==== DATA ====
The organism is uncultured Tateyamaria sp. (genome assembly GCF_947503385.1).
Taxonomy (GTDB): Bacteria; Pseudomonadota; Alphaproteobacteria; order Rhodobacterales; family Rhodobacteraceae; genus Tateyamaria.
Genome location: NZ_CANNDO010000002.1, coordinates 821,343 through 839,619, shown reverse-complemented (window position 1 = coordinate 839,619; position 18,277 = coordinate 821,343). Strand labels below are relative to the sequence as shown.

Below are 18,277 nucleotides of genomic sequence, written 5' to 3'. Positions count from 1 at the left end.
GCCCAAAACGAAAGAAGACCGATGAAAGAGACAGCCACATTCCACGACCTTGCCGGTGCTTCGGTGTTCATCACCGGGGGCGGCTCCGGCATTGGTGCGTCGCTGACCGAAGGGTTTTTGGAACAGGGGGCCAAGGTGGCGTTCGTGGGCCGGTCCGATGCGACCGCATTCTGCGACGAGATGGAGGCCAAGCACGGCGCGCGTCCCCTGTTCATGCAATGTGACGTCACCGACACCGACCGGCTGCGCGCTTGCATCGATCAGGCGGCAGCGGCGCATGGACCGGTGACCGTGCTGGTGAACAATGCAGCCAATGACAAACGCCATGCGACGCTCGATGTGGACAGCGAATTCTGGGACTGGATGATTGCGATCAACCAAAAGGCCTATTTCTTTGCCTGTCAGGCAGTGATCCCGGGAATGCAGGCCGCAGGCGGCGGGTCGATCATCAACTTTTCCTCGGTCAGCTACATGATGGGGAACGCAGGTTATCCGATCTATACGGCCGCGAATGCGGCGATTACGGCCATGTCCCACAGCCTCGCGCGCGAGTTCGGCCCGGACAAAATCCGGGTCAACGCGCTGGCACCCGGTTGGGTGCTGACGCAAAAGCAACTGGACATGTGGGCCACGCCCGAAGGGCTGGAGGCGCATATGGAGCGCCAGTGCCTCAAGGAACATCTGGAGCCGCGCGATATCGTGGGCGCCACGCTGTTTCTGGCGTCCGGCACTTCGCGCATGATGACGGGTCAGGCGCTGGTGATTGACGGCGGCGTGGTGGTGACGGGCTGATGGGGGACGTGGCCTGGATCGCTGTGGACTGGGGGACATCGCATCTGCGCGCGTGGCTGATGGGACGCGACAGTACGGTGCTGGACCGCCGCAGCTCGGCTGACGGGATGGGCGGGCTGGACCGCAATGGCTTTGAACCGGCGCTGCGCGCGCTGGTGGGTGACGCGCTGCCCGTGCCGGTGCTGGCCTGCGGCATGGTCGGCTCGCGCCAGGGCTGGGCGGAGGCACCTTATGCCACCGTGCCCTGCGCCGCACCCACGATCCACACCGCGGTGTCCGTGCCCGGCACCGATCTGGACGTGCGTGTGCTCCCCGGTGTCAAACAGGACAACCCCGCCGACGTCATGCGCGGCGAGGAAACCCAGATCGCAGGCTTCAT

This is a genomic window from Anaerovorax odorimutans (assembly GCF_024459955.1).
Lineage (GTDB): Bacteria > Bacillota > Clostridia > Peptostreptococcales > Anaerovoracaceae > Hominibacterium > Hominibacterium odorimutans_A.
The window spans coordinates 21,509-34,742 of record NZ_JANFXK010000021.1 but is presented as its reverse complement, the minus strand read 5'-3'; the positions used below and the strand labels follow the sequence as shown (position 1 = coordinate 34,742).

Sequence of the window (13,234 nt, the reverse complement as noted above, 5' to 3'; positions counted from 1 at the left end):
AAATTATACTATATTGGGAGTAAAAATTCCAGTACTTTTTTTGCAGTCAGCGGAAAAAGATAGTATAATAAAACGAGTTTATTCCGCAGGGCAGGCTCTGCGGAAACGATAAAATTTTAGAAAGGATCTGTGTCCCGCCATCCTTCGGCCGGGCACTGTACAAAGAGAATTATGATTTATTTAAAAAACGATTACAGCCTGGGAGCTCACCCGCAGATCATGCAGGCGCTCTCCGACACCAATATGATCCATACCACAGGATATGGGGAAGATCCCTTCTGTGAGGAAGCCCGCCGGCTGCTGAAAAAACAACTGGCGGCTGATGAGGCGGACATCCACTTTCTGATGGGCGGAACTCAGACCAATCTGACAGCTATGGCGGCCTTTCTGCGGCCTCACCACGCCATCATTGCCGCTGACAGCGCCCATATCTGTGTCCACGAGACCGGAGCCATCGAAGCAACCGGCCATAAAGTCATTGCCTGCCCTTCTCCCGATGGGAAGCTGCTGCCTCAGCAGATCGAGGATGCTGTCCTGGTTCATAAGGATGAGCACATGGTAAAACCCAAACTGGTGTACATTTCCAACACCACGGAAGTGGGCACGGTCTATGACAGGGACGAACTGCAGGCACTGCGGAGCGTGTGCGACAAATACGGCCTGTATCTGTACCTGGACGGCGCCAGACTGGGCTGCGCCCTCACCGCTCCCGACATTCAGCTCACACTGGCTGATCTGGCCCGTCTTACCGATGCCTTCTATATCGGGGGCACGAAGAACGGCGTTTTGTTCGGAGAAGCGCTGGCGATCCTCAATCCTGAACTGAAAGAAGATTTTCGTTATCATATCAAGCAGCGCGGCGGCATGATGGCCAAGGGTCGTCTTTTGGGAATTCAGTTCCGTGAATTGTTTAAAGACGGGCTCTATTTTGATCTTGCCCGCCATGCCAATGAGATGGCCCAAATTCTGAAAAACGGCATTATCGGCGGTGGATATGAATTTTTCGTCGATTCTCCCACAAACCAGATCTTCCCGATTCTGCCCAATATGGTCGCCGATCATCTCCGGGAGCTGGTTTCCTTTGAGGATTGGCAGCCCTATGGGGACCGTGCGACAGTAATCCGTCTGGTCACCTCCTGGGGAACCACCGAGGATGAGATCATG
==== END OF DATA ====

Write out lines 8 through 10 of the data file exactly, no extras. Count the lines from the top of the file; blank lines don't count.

The window spans coordinates 21,509-34,742 of record NZ_JANFXK010000021.1 but is presented as its reverse complement, the minus strand read 5'-3'; the positions used below and the strand labels follow the sequence as shown (position 1 = coordinate 34,742).

Sequence of the window (13,234 nt, the reverse complement as noted above, 5' to 3'; positions counted from 1 at the left end):
AAATTATACTATATTGGGAGTAAAAATTCCAGTACTTTTTTTGCAGTCAGCGGAAAAAGATAGTATAATAAAACGAGTTTATTCCGCAGGGCAGGCTCTGCGGAAACGATAAAATTTTAGAAAGGATCTGTGTCCCGCCATCCTTCGGCCGGGCACTGTACAAAGAGAATTATGATTTATTTAAAAAACGATTACAGCCTGGGAGCTCACCCGCAGATCATGCAGGCGCTCTCCGACACCAATATGATCCATACCACAGGATATGGGGAAGATCCCTTCTGTGAGGAAGCCCGCCGGCTGCTGAAAAAACAACTGGCGGCTGATGAGGCGGACATCCACTTTCTGATGGGCGGAACTCAGACCAATCTGACAGCTATGGCGGCCTTTCTGCGGCCTCACCACGCCATCATTGCCGCTGACAGCGCCCATATCTGTGTCCACGAGACCGGAGCCATCGAAGCAACCGGCCATAAAGTCATTGCCTGCCCTTCTCCCGATGGGAAGCTGCTGCCTCAGCAGATCGAGGATGCTGTCCTGGTTCATAAGGATGAGCACATGGTAAAACCCAAACTGGTGTACATTTCCAACACCACGGAAGTGGGCACGGTCTATGACAGGGACGAACTGCAGGCACTGCGGAGCGTGTGCGACAAATACGGCCTGTATCTGTACCTGGACGGCGCCAGACTGGGCTGCGCCCTCACCGCTCCCGACATTCAGCTCACACTGGCTGATCTGGCCCGTCTTACCGATGCCTTCTATATCGGGGGCACGAAGAACGGCGTTTTGTTCGGAGAAGCGCTGGCGATCCTCAATCCTGAACTGAAAGAAGATTTTCGTTATCATATCAAGCAGCGCGGCGGCATGATGGCCAAGGGTCGTCTTTTGGGAATTCAGTTCCGTGAATTGTTTAAAGACGGGCTCTATTTTGATCTTGCCCGCCATGCCAATGAGATGGCCCAAATTCTGAAAAACGGCATTATCGGCGGTGGATATGAATTTTTCGTCGATTCTCCCACAAACCAGATCTTCCCGATTCTGCCCAATATGGTCGCCGATCATCTCCGGGAGCTGGTTTCCTTTGAGGATTGGCAGCCCTATGGGGACCGTGCGACAGTAATCCGTCTGGTCACCTCCTGGGGAACCACCGAGGATGAGATCATG